Keeping Your Teens Safe During The “100 Deadliest Days” for Teen Drivers This Summer

June 28th, 2018

By Dean I Weitzman, Esq.


This is one of the happiest times of the year for many teenagers as high school graduations, graduation celebrations and summer vacations fill their calendars and they begin to prepare for college and the rest of their lives.

Sadly, though, the time between the Memorial Day and Labor Day holidays is also considered “The 100 Deadliest Days” for teen drivers, according to the group, Mothers Against Drunk Driving (MADD).

“According to AAA, an average of 399 teens died in traffic crashes during each of the summer months (May-August), compared to a monthly average of 346 teen deaths during non-summer months,” MADD recently reported on its Web site. “The seven most dangerous days on the road for teens during summer are May 20, May 23, June 10, July 4, July 9, Aug. 8 and Aug. 14.”

Tragically, an early-morning car crash in Columbia Station, Ohio, on Sunday claimed the lives of four teenagers, including two who were to graduate from high school that day, when the car they were riding went airborne and overturned, according to a story in The (Elyria,Ohio) Chronicle-Telegram.

5 30 11 car accident iStock 000003318302XSmall

A horrific car crash like the one in this stock photo claimed the lives of four teens this past weekend in a crash in Ohio. Image credit: ©

“Jeffrey Chaya, 18, was driving his 2001 Chevrolet Cavalier west on Boston Road, east of Boone Road, at 12:11 a.m. when he lost control of the vehicle after it crossed a railroad track and went airborne, according to a news release from the Elyria post of the Ohio Highway Patrol,” the paper reported. “The vehicle went off the right side of the road, then Chaya overcorrected and went off the left side of the road before the car he was driving struck a ditch and a tree and overturned back on the road, resting upside down.”

“Chaya, front seat passenger Blake Bartchak, 17, and backseat passenger Lexi Poerner, 16, died in the crash,” the paper reported. “Backseat passenger Kevin Fox, 18, was ejected from the car. He was flown to MetroHealth Medical Center in Cleveland. He died Monday morning.”

A 17-year-old girl was also injured but her condition has not been released, the paper stated.

The crash remains under investigation, but police told the paper that “high speed was a factor.”

Seniors Chaya and Fox were both due to graduate on Sunday. Poerner, Bartchak and Romito are all juniors at Brunswick High School, the paper said.

The crash came just hours before the two boys were to graduate with their classmates at Brunswick High School, according to a story in The (Cleveland) The Plain Dealer.

The tragedy should remind us all that we need to take the time to talk with our teens about the dangers of driving and how they need to be extra aware and cautious when they are enjoying celebrations and other life milestones. The danger is that teens can take on a sense that they are impervious to danger, especially if they are partying with friends and involving themselves with alcohol or drugs.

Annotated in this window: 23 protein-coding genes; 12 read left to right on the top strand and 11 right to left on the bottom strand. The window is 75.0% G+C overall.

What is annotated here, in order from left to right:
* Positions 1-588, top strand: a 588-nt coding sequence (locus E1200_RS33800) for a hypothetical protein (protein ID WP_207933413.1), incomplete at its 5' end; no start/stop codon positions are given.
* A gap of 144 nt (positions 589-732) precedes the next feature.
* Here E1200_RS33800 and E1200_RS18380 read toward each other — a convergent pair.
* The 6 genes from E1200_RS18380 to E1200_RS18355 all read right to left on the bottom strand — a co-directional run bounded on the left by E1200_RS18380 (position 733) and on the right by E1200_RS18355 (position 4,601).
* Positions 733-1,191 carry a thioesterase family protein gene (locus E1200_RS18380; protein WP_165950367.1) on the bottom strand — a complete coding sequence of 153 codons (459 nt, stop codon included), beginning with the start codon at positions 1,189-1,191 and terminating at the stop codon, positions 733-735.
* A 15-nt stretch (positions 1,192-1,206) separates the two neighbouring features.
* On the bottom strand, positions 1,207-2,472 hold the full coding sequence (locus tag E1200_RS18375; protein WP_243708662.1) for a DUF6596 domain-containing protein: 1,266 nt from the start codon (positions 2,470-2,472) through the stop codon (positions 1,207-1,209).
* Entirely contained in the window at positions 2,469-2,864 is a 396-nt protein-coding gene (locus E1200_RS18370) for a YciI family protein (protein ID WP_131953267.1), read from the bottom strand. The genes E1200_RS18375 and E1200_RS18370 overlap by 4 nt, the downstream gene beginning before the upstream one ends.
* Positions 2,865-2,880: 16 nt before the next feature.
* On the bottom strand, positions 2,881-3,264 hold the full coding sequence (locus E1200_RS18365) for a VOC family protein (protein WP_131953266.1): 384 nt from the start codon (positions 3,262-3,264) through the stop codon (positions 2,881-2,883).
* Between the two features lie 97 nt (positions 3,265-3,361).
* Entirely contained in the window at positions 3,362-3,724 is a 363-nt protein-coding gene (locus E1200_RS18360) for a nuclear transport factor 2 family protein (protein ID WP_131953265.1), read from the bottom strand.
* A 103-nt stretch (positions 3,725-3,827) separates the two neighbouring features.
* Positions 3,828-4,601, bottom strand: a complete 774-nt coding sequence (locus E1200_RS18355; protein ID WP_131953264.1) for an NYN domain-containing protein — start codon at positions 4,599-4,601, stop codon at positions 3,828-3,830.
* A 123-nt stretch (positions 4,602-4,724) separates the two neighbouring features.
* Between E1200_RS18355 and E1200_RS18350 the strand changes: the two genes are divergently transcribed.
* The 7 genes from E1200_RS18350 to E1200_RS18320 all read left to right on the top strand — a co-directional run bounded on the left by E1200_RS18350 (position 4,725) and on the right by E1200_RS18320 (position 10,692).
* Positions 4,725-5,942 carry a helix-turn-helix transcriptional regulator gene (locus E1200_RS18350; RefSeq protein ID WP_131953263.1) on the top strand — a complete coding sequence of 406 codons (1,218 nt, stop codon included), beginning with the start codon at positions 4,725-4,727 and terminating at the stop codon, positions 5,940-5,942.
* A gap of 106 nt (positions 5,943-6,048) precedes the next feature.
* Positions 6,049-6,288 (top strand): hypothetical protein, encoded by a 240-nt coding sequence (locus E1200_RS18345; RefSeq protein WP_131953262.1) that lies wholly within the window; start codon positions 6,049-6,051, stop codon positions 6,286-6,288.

They may not be old enough to legally consume alcohol, but sadly that doesn’t mean they won’t get it or consume it.

In the Ohio crash, police are still investigating whether drugs or alcohol were involved in the deadly incident.

So what can parents do to keep their teens safe?

MADD offers a list of suggestions from AAA Insurance, including:

  • Eliminate trips without purpose.
  • Limit passengers. Fatal crash rates for 16- to 19-year-olds increase fivefold when two or more teen passengers are present versus when teens drive alone.
  • Restrict night driving. A teen driver’s chances of being involved in a deadly crash doubles at night.
  • Establish a parent-teen driving agreement. Written agreements help set and enforce clear rules about night driving, passengers, access to the car, and more.
  • Enroll teens in summer driving school.
  • Be there. Make sure your teen knows that if they need help, advice or a ride, they can call you at any time. Extend this offer often and let your teen know that you are always available, and that they will not be judged or punished should they need your help.

MADD also suggests that parents really talk to their children about alcohol, its risks and its dangers:

  • Talk about alcohol. Use MADD’s Power of Parents handbook to talk with your teens about not drinking alcohol until they are 21 and to remind them to never get into a car with someone who has been drinking.
  • Buckle up. Insist on seat belts at all times and in all seating positions. Low seat belt use is one of the primary reasons that teen driver and passenger fatality and injury rates remain high.

High school graduations, summer vacations with friends, graduation parties and other rites of passage are incredibly important events in the lives of our children, but such happy events can turn tragic in just an instant.

Let us all take the time to remind our children of such dangers and encourage them to make smarter and safer decisions this summer and all year round.

Our hearts go out to the families and loved ones of the teens who were killed and injured in Sunday’s senseless car crash in Ohio.

We here at MyPhillyLawyer hope that the tragic deaths of these young people can somehow help prevent similar tragedies in the future.

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